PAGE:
Guide to the Directors of the French New Wave: Francois Truffaut

The French New Wave brought the director to  the forefront. For the members of the New Wave, Truffaut, Godard and company, the director was the true star of the show. The true artist among these stars holds the most prestige possible, at least as far as film geeks are concerned. This person, who crafts a film with the same dominance he crafts his signature, is bestowed the honorific title of auteur.

So, let’s shine a light on these men, the directors who led the revolution of cinema in France –

Francois Truffaut

Francois Truffaut
Francois Truffaut directing Photo Studio

For all his talk and dogmatic bluster, Francois Truffaut was perhaps the biggest commercial director of the New Wave. Rohmer was the poet. Godard, the idiosyncratic ideologue. Claude Chabrol could and would give Truffaut a run for the commercial. of the French New Wave.  Chabrol’s ability to structure a film was far above the others but he was forged in the Alfred Hitchcock, Henri-Georges Clouzot mold. As with Clouzot and Hitchcock, Chabrol’s  directing style  was cold and detached, almost impersonal. A huge Alfred Hitchcock disciple, Chabrol was more than content to stay in his little Hitchcock niche. That’s where his bread was buttered.


When we get down to it, Truffaut film legacy lies in the hands of one young boy. We first meet him in the director’s debut film The 400 BlowsThe little boy is the focus of the film and a several other follow ups of Truffaut’s. This one person isn’t a solitary figure but four, all sharing a connection. The protagonist of  the  film ‘s Antoine Doinel. He is Truffaut’s younger self as portrait by actor  Jean-Pierre Leaud.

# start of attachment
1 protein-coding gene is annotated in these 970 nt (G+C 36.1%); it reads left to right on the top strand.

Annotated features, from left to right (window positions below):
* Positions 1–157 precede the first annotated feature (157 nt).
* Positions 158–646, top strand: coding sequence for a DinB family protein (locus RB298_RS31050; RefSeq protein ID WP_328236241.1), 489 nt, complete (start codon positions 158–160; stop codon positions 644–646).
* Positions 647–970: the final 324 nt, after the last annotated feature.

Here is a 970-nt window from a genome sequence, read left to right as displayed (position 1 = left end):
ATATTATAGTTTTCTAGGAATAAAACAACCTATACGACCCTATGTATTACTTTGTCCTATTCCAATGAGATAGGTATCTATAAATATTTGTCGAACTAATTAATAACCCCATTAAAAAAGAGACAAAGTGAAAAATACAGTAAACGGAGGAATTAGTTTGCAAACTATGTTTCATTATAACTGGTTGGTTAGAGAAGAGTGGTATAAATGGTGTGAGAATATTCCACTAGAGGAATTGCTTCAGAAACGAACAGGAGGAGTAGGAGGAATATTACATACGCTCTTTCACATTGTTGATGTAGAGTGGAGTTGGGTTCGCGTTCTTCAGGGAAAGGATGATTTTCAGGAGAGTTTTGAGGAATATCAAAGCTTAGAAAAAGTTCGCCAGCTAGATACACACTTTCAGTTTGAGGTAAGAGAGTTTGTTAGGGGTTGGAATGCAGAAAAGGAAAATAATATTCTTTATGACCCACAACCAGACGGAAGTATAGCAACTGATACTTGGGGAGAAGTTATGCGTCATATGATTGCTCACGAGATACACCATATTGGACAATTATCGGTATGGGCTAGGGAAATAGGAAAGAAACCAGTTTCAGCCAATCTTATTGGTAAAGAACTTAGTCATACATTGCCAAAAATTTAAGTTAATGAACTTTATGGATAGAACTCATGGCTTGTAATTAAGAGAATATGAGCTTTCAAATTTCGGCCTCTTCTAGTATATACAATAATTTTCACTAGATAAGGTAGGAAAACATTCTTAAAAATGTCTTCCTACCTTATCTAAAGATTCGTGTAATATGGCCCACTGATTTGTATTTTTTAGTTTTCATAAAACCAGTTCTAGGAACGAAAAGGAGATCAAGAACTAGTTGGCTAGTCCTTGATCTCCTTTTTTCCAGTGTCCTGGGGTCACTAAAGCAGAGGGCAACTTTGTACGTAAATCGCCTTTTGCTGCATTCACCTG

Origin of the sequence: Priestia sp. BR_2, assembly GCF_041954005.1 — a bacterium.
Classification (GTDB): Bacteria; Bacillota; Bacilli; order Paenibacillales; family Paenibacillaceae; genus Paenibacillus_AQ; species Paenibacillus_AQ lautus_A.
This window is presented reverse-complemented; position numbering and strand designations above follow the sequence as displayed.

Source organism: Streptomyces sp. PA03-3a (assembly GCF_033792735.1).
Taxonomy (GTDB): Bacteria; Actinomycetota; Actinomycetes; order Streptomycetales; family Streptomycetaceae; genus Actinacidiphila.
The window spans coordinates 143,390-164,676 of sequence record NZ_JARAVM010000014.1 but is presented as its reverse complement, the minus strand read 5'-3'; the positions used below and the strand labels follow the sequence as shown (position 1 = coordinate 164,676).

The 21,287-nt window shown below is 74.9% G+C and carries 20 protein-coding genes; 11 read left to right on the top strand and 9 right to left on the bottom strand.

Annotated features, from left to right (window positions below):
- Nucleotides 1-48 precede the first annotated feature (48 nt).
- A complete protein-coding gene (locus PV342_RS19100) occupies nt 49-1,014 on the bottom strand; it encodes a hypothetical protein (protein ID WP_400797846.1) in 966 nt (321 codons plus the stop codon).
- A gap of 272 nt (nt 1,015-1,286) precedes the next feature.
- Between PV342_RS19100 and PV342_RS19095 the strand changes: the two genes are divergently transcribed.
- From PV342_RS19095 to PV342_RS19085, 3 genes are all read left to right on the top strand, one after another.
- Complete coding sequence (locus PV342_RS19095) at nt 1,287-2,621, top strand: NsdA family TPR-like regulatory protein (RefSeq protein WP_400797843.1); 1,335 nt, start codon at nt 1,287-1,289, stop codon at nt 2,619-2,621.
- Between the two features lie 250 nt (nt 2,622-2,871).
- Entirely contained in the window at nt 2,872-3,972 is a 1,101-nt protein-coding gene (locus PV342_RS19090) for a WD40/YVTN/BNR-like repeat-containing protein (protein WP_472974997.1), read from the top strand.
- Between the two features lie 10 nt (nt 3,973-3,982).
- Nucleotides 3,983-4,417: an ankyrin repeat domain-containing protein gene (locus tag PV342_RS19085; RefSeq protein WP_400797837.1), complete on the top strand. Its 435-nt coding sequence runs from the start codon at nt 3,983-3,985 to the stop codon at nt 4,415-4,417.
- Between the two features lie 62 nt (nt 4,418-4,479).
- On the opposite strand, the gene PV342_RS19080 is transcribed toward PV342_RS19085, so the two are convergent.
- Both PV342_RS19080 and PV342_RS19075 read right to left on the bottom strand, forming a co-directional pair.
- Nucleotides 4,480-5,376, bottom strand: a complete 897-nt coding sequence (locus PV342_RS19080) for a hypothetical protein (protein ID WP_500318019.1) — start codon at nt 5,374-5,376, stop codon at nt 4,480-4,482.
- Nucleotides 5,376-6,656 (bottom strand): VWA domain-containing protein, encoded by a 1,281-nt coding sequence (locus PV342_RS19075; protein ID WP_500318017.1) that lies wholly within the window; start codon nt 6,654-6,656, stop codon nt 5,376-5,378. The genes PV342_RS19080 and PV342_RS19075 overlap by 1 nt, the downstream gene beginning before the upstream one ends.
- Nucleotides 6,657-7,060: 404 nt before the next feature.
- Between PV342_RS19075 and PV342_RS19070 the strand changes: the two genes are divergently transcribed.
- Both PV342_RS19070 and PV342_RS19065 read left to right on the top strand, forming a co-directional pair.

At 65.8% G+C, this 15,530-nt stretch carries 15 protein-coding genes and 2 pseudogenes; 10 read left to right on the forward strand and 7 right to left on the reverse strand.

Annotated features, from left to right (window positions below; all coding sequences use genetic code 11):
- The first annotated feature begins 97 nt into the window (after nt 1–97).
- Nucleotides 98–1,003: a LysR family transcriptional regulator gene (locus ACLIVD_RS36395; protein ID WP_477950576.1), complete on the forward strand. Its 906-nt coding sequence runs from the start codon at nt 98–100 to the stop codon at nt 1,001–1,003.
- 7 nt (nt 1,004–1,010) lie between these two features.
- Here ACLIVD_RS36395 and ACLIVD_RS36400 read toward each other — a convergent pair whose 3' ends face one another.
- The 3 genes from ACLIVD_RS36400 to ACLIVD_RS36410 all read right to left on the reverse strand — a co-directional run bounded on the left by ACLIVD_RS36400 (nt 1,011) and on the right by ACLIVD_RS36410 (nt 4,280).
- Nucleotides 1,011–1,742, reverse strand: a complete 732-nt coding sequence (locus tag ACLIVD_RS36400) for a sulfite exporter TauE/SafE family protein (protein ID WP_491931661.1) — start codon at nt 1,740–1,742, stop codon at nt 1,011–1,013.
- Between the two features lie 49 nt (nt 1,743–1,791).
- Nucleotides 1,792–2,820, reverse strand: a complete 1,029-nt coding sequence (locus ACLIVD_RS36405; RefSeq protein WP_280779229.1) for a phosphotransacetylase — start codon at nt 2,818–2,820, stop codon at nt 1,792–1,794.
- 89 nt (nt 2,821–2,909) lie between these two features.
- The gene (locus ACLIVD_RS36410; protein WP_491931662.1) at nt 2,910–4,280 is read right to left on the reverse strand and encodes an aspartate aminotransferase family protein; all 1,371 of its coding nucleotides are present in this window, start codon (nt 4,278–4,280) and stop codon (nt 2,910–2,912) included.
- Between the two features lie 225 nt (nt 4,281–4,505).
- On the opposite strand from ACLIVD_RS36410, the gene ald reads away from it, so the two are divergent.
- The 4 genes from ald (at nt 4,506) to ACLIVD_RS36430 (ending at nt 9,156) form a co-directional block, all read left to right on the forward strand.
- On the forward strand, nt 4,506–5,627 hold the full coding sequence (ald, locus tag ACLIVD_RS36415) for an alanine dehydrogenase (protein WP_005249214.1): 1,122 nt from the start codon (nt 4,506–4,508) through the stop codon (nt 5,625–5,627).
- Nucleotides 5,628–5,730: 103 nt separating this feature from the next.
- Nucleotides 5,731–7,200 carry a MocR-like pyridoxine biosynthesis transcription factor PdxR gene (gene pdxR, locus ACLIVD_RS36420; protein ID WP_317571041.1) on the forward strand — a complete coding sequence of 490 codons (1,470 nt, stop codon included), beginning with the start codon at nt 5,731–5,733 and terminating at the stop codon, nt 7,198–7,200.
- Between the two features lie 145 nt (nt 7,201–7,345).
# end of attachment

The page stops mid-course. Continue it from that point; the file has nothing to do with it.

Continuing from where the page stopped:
The Antoine Doinel character would appear in several of Francois Truffaut films, which were some of the most successful in his career. Leaud would play the role of Doinel in each film. The character would have no ending because its creator Francois Truffaut would pass away October 4, 1984 of a brain tumor at the age of 52. The other Truffaut, the one who came to life on the screen, as documented by actor Jean-Pierre Leaud, he still has his path before him. Jean-Pierre Leaud helped to create Antoine Doinel.  Francois Truffaut was Antoine Doinel.

If we were to make a Beatles comparison to fellow director Jean-Luc Godard, Truffaut would be the McCartney to Godard’s Lennon. His films  were simple, whereas Godard’s were complex, esoteric and confrontational. Truffaut became the face of the New Wave while Godard became more and more radical.  Truffaut would direct other mainstream classic films whereas Godard mainly danced around the cult classic genre with exercises in abstract thought and theory that, in the end, only made sense to Godard himself.

Truffaut would a wide variety of films in his career. According to the Wikipedia –

“His goal was to make 30 films and then retire to write books for his remaining days. He was five films short of his personal goal.”

Truffaut’s film output over the nearly 30 years of work was second to  no one. Truffaut’s first five features were –

  1. The 400 Blows
  2. Shoot the Piano Player
  3. Jules and Jim
  4. The Soft Skin
  5. Fahrenheit 451